- According to the Lancet, Bharat Biotech’s Covaxin had a 77.8 percent effectiveness rate in treating symptomatic Covid-19 patients.
- Covaxin ‘induces a significant antibody response’ two weeks after two doses are given.
Covaxin, a Covid-19 vaccination developed by the Bharat Biotech International Ltd. and government’s medical research agency, was demonstrated to be efficacious against symptomatic Covid-19 in a long-awaited study published in The Lancet.
Covaxin, which use conventional, inactivated-virus technology, “induces a significant antibody response” two weeks after two doses, according to The Lancet. According to the medical publication, no serious vaccine-related fatalities or adverse events were observed during a randomised trial comprising 24,419 participants aged 18-97 years in India between November 2020 and May 2021.
The initial report was funded by officials from Bharat Biotech and the Indian Council of Medical Research (ICMR) and co-authored by officials from both the organisations, is in line with the company’s previous efficacy and safety announcements and may help put an end to the controversy surrounding the shot’s early approval in India in January.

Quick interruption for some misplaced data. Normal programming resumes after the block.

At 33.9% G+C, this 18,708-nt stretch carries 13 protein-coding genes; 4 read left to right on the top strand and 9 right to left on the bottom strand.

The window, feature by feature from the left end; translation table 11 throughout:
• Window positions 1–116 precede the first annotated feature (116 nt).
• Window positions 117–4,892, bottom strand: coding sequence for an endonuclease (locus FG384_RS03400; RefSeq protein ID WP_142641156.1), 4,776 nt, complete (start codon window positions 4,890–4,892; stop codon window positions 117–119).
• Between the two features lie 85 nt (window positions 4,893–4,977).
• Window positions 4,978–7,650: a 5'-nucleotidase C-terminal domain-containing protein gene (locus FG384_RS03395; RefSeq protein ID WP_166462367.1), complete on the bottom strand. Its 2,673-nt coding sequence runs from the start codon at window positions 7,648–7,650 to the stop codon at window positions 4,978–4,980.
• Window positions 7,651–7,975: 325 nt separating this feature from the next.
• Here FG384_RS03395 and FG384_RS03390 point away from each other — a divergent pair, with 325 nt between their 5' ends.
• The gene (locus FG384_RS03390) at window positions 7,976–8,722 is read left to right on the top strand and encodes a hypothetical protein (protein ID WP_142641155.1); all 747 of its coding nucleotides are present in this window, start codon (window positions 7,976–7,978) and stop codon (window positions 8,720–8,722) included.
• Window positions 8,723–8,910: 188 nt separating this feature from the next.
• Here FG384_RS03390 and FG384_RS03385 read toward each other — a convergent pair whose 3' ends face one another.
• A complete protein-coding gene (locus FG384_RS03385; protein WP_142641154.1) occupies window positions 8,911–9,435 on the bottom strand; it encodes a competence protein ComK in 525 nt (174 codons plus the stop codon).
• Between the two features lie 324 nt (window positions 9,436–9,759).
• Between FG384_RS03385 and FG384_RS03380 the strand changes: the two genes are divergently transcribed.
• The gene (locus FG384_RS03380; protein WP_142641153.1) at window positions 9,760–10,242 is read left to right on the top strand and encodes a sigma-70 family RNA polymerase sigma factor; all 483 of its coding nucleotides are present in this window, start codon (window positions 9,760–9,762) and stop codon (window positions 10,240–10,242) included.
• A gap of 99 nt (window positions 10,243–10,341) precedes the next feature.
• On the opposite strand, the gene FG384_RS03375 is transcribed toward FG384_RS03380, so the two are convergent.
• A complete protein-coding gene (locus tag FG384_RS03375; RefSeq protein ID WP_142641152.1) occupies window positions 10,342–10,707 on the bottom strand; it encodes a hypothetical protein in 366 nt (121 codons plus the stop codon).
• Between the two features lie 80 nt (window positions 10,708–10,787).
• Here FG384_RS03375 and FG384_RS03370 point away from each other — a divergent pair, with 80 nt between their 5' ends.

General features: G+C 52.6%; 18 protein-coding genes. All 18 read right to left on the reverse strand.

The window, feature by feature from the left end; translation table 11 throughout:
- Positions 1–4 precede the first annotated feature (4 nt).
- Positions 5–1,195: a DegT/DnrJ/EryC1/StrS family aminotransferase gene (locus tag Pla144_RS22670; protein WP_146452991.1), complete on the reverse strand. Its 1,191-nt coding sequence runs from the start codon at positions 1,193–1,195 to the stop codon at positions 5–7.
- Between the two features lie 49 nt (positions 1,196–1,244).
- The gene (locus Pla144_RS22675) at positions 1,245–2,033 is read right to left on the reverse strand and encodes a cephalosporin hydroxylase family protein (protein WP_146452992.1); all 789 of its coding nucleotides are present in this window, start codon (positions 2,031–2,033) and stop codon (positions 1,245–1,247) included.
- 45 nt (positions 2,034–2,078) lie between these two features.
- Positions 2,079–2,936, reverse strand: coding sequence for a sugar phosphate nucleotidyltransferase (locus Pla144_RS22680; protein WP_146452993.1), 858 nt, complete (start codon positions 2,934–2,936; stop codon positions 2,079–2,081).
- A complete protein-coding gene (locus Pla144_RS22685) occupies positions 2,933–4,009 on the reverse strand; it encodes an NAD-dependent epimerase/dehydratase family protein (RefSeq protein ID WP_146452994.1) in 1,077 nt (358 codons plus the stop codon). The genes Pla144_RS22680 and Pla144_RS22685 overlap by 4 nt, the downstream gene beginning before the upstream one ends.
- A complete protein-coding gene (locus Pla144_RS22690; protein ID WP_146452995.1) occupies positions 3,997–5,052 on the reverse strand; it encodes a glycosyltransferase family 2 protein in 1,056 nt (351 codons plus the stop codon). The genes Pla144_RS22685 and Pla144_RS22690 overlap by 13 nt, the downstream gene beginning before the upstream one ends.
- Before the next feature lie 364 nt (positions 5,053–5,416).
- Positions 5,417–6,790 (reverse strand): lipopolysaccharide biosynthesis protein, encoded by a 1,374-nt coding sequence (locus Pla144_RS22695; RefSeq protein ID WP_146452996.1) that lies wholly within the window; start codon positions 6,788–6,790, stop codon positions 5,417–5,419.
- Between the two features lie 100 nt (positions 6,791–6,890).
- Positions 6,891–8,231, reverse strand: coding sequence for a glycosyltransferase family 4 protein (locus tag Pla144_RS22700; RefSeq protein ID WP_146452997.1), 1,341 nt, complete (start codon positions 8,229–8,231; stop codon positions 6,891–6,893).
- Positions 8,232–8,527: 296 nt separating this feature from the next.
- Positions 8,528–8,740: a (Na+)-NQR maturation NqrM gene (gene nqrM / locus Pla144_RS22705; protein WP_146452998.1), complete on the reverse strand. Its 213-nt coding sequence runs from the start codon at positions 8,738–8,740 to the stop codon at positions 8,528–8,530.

At the time, the vaccine had not yet cleared final-stage testing, causing considerable hesitancy in the early weeks of the vaccination campaign. Since then, more than 100 million doses of Covaxin have been administered throughout India, and the World Health Organization has added the vaccine to its list of Covid vaccines approved for emergency use.
However, during its analysis, the WHO’s independent technical body studying the vaccine repeatedly requested additional information from the company, delaying its inclusion on the body’s pre-qualified causing frustration to Prime Minister Narendra Modi’s government, which had advocated the locally developed shot.
Bharat Biotech Chairman Krishna Ella had previously slammed people who questioned Covaxin, and last week told in a conference that WHO clearance took so long because of criticism of the vaccine, which harmed company reputation. According to The Lancet, more study will be needed to determine the vaccine’s long-term safety and efficiency, as well as its capability to guard against severe sickness, hospitalisation, and mortality, as well as its ability to fight against delta and other variants of concern.